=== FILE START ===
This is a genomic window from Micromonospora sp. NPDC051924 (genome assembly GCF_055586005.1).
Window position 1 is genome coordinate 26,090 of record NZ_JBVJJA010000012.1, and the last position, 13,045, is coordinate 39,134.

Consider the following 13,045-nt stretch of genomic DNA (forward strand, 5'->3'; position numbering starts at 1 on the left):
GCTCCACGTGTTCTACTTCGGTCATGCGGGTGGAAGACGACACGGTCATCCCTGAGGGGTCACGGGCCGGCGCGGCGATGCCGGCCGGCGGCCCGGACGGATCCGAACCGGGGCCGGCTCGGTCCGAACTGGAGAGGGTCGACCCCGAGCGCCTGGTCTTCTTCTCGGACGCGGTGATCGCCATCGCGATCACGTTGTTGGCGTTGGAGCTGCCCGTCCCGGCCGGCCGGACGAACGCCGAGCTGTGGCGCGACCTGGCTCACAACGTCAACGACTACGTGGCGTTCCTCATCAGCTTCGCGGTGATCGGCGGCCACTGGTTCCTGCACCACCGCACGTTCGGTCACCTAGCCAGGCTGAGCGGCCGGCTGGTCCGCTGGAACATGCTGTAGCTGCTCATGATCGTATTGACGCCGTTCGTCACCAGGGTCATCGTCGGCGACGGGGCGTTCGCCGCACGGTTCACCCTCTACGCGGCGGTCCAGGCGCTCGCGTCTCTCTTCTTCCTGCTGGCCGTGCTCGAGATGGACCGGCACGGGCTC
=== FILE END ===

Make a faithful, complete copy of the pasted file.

This is a genomic window from Micromonospora sp. NPDC051924 (genome assembly GCF_055586005.1).
Window position 1 is genome coordinate 26,090 of record NZ_JBVJJA010000012.1, and the last position, 13,045, is coordinate 39,134.

Consider the following 13,045-nt stretch of genomic DNA (forward strand, 5'->3'; position numbering starts at 1 on the left):
GCTCCACGTGTTCTACTTCGGTCATGCGGGTGGAAGACGACACGGTCATCCCTGAGGGGTCACGGGCCGGCGCGGCGATGCCGGCCGGCGGCCCGGACGGATCCGAACCGGGGCCGGCTCGGTCCGAACTGGAGAGGGTCGACCCCGAGCGCCTGGTCTTCTTCTCGGACGCGGTGATCGCCATCGCGATCACGTTGTTGGCGTTGGAGCTGCCCGTCCCGGCCGGCCGGACGAACGCCGAGCTGTGGCGCGACCTGGCTCACAACGTCAACGACTACGTGGCGTTCCTCATCAGCTTCGCGGTGATCGGCGGCCACTGGTTCCTGCACCACCGCACGTTCGGTCACCTAGCCAGGCTGAGCGGCCGGCTGGTCCGCTGGAACATGCTGTAGCTGCTCATGATCGTATTGACGCCGTTCGTCACCAGGGTCATCGTCGGCGACGGGGCGTTCGCCGCACGGTTCACCCTCTACGCGGCGGTCCAGGCGCTCGCGTCTCTCTTCTTCCTGCTGGCCGTGCTCGAGATGGACCGGCACGGGCTC